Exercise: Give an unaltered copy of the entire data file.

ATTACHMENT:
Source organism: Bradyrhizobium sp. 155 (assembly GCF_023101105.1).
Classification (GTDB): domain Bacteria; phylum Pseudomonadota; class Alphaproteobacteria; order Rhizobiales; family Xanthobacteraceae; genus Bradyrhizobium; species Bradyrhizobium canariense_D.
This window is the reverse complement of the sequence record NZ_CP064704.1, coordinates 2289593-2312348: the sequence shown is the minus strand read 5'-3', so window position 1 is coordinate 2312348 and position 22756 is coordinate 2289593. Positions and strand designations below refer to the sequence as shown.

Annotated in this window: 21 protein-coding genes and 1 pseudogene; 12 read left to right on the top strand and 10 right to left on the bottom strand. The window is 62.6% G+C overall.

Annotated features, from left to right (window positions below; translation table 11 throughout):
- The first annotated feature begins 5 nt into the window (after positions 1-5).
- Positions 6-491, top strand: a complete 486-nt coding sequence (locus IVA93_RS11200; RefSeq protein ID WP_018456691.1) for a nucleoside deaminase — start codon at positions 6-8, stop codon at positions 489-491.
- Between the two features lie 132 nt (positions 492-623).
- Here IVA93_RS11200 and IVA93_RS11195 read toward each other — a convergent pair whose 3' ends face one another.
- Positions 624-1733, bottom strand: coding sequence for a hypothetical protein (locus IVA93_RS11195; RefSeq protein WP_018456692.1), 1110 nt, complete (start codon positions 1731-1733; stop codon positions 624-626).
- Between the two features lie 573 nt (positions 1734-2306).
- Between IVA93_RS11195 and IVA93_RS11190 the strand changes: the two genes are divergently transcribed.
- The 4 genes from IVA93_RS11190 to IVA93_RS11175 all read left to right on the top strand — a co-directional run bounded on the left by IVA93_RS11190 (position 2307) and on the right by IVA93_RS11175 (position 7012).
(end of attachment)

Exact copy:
Source organism: Bradyrhizobium sp. 155 (assembly GCF_023101105.1).
Classification (GTDB): domain Bacteria; phylum Pseudomonadota; class Alphaproteobacteria; order Rhizobiales; family Xanthobacteraceae; genus Bradyrhizobium; species Bradyrhizobium canariense_D.
This window is the reverse complement of the sequence record NZ_CP064704.1, coordinates 2289593-2312348: the sequence shown is the minus strand read 5'-3', so window position 1 is coordinate 2312348 and position 22756 is coordinate 2289593. Positions and strand designations below refer to the sequence as shown.

Annotated in this window: 21 protein-coding genes and 1 pseudogene; 12 read left to right on the top strand and 10 right to left on the bottom strand. The window is 62.6% G+C overall.

Annotated features, from left to right (window positions below; translation table 11 throughout):
- The first annotated feature begins 5 nt into the window (after positions 1-5).
- Positions 6-491, top strand: a complete 486-nt coding sequence (locus IVA93_RS11200; RefSeq protein ID WP_018456691.1) for a nucleoside deaminase — start codon at positions 6-8, stop codon at positions 489-491.
- Between the two features lie 132 nt (positions 492-623).
- Here IVA93_RS11200 and IVA93_RS11195 read toward each other — a convergent pair whose 3' ends face one another.
- Positions 624-1733, bottom strand: coding sequence for a hypothetical protein (locus IVA93_RS11195; RefSeq protein WP_018456692.1), 1110 nt, complete (start codon positions 1731-1733; stop codon positions 624-626).
- Between the two features lie 573 nt (positions 1734-2306).
- Between IVA93_RS11195 and IVA93_RS11190 the strand changes: the two genes are divergently transcribed.
- The 4 genes from IVA93_RS11190 to IVA93_RS11175 all read left to right on the top strand — a co-directional run bounded on the left by IVA93_RS11190 (position 2307) and on the right by IVA93_RS11175 (position 7012).